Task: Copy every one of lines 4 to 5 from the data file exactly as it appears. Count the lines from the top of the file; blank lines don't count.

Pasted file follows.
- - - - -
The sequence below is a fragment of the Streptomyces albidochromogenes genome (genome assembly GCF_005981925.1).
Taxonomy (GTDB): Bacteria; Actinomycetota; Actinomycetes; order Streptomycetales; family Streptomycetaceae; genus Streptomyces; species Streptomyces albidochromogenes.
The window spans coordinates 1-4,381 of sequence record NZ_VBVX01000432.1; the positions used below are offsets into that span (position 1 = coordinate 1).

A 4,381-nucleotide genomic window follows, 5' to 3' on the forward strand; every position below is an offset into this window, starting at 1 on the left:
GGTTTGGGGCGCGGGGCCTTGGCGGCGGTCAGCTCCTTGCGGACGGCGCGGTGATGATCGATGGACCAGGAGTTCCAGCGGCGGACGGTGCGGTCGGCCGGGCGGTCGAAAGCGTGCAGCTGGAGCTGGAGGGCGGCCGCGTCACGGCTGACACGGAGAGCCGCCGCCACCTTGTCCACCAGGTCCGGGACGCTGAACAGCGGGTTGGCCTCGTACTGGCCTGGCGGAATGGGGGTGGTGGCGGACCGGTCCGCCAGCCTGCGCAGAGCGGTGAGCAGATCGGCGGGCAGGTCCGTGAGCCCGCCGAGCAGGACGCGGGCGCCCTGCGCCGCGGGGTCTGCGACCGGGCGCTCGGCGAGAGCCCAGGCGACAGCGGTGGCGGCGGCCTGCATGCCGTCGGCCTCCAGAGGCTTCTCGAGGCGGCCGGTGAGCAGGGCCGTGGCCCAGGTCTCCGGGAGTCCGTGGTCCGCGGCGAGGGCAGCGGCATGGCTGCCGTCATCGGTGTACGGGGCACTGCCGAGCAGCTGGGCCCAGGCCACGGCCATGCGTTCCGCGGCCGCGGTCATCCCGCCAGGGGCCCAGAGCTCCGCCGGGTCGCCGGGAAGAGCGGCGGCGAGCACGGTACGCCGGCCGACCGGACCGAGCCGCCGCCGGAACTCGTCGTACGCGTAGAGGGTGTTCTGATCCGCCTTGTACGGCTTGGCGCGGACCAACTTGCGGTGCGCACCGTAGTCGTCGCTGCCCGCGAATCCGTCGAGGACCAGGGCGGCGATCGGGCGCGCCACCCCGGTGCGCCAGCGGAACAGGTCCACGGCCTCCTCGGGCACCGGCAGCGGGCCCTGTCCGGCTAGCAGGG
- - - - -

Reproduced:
A 4,381-nucleotide genomic window follows, 5' to 3' on the forward strand; every position below is an offset into this window, starting at 1 on the left:
GGTTTGGGGCGCGGGGCCTTGGCGGCGGTCAGCTCCTTGCGGACGGCGCGGTGATGATCGATGGACCAGGAGTTCCAGCGGCGGACGGTGCGGTCGGCCGGGCGGTCGAAAGCGTGCAGCTGGAGCTGGAGGGCGGCCGCGTCACGGCTGACACGGAGAGCCGCCGCCACCTTGTCCACCAGGTCCGGGACGCTGAACAGCGGGTTGGCCTCGTACTGGCCTGGCGGAATGGGGGTGGTGGCGGACCGGTCCGCCAGCCTGCGCAGAGCGGTGAGCAGATCGGCGGGCAGGTCCGTGAGCCCGCCGAGCAGGACGCGGGCGCCCTGCGCCGCGGGGTCTGCGACCGGGCGCTCGGCGAGAGCCCAGGCGACAGCGGTGGCGGCGGCCTGCATGCCGTCGGCCTCCAGAGGCTTCTCGAGGCGGCCGGTGAGCAGGGCCGTGGCCCAGGTCTCCGGGAGTCCGTGGTCCGCGGCGAGGGCAGCGGCATGGCTGCCGTCATCGGTGTACGGGGCACTGCCGAGCAGCTGGGCCCAGGCCACGGCCATGCGTTCCGCGGCCGCGGTCATCCCGCCAGGGGCCCAGAGCTCCGCCGGGTCGCCGGGAAGAGCGGCGGCGAGCACGGTACGCCGGCCGACCGGACCGAGCCGCCGCCGGAACTCGTCGTACGCGTAGAGGGTGTTCTGATCCGCCTTGTACGGCTTGGCGCGGACCAACTTGCGGTGCGCACCGTAGTCGTCGCTGCCCGCGAATCCGTCGAGGACCAGGGCGGCGATCGGGCGCGCCACCCCGGTGCGCCAGCGGAACAGGTCCACGGCCTCCTCGGGCACCGGCAGCGGGCCCTGTCCGGCTAGCAGGG